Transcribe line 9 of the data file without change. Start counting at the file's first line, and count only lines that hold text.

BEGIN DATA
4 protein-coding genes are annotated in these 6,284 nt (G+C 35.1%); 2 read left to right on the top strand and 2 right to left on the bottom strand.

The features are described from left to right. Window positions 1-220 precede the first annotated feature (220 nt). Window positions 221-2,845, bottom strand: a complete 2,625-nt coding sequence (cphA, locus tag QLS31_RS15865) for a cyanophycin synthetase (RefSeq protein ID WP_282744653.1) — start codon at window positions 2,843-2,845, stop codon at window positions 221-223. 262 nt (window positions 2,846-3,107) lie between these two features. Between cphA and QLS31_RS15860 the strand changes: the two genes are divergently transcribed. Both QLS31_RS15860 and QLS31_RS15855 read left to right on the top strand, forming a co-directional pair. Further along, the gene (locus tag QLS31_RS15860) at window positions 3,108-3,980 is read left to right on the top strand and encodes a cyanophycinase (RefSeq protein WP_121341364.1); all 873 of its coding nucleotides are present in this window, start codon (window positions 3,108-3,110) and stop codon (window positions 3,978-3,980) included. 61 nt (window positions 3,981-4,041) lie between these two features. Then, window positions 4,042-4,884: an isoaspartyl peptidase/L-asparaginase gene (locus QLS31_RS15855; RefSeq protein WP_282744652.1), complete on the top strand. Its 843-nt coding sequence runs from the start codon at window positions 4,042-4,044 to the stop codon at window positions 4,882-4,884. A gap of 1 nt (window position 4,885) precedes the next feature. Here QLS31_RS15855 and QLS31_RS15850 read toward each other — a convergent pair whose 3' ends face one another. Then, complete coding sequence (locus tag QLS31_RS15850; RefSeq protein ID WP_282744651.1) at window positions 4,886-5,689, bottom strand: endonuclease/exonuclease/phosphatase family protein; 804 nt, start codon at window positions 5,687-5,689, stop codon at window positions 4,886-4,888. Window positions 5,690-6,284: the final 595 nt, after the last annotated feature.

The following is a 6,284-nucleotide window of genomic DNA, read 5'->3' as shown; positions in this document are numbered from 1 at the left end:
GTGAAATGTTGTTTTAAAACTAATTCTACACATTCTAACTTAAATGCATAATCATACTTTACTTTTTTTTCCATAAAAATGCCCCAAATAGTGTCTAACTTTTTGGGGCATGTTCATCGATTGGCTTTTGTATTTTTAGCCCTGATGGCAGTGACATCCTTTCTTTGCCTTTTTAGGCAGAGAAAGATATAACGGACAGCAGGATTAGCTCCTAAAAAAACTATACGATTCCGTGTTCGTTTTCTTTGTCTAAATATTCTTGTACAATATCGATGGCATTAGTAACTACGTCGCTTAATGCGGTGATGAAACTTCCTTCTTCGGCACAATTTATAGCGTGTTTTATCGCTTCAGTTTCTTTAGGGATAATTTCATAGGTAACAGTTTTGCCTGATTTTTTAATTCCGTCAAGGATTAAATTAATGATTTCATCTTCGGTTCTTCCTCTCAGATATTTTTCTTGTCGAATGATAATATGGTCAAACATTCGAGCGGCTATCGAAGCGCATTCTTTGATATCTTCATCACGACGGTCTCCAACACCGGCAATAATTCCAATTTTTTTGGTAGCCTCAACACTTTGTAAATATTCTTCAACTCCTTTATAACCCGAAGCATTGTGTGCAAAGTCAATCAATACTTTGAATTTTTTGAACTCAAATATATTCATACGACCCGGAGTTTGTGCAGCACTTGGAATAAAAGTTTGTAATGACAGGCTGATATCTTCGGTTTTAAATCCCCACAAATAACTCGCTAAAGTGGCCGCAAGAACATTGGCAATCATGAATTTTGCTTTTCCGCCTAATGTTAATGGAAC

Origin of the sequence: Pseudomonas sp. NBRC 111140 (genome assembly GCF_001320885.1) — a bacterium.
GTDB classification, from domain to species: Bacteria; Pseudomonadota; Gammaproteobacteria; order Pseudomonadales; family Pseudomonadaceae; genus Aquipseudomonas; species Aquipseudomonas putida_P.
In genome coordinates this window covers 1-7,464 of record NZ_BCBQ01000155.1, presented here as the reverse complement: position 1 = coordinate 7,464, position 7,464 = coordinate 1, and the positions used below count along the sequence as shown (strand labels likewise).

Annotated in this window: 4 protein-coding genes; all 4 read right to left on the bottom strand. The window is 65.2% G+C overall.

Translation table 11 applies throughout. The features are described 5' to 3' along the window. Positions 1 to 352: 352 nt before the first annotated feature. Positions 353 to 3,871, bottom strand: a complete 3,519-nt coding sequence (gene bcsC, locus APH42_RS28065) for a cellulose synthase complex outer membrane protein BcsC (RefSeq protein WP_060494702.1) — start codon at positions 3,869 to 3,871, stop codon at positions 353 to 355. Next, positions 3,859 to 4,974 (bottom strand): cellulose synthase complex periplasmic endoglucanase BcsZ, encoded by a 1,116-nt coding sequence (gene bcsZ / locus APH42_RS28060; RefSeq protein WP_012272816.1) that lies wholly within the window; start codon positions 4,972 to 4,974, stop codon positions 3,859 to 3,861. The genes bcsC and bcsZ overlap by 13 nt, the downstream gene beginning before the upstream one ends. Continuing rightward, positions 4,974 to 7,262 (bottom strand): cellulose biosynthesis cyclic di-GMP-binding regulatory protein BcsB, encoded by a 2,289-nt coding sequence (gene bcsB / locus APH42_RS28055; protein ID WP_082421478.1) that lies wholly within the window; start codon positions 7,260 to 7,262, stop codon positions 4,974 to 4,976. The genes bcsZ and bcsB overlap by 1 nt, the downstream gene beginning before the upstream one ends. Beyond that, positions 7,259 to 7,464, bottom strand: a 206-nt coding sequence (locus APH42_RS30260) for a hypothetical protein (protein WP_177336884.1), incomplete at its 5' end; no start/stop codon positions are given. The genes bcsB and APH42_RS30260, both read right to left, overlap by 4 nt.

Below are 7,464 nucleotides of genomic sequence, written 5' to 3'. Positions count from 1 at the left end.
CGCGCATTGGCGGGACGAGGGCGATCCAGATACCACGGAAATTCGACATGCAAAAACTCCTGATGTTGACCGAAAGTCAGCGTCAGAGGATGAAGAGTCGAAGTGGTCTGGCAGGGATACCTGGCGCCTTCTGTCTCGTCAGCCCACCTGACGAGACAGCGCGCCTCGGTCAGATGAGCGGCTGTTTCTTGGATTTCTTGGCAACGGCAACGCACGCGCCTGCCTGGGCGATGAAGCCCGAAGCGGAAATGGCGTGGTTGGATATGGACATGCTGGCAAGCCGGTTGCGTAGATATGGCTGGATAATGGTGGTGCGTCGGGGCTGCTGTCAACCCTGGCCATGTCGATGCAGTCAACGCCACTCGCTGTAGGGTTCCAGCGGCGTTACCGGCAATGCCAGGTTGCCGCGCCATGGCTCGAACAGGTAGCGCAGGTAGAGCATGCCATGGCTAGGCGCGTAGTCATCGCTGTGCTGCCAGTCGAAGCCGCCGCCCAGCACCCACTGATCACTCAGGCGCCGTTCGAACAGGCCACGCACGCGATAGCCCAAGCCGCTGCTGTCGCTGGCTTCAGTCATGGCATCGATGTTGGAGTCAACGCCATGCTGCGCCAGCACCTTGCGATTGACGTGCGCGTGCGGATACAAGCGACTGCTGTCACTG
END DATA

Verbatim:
Translation table 11 applies throughout. The features are described 5' to 3' along the window. Positions 1 to 352: 352 nt before the first annotated feature. Positions 353 to 3,871, bottom strand: a complete 3,519-nt coding sequence (gene bcsC, locus APH42_RS28065) for a cellulose synthase complex outer membrane protein BcsC (RefSeq protein WP_060494702.1) — start codon at positions 3,869 to 3,871, stop codon at positions 353 to 355. Next, positions 3,859 to 4,974 (bottom strand): cellulose synthase complex periplasmic endoglucanase BcsZ, encoded by a 1,116-nt coding sequence (gene bcsZ / locus APH42_RS28060; RefSeq protein WP_012272816.1) that lies wholly within the window; start codon positions 4,972 to 4,974, stop codon positions 3,859 to 3,861. The genes bcsC and bcsZ overlap by 13 nt, the downstream gene beginning before the upstream one ends. Continuing rightward, positions 4,974 to 7,262 (bottom strand): cellulose biosynthesis cyclic di-GMP-binding regulatory protein BcsB, encoded by a 2,289-nt coding sequence (gene bcsB / locus APH42_RS28055; protein ID WP_082421478.1) that lies wholly within the window; start codon positions 7,260 to 7,262, stop codon positions 4,974 to 4,976. The genes bcsZ and bcsB overlap by 1 nt, the downstream gene beginning before the upstream one ends. Beyond that, positions 7,259 to 7,464, bottom strand: a 206-nt coding sequence (locus APH42_RS30260) for a hypothetical protein (protein WP_177336884.1), incomplete at its 5' end; no start/stop codon positions are given. The genes bcsB and APH42_RS30260, both read right to left, overlap by 4 nt.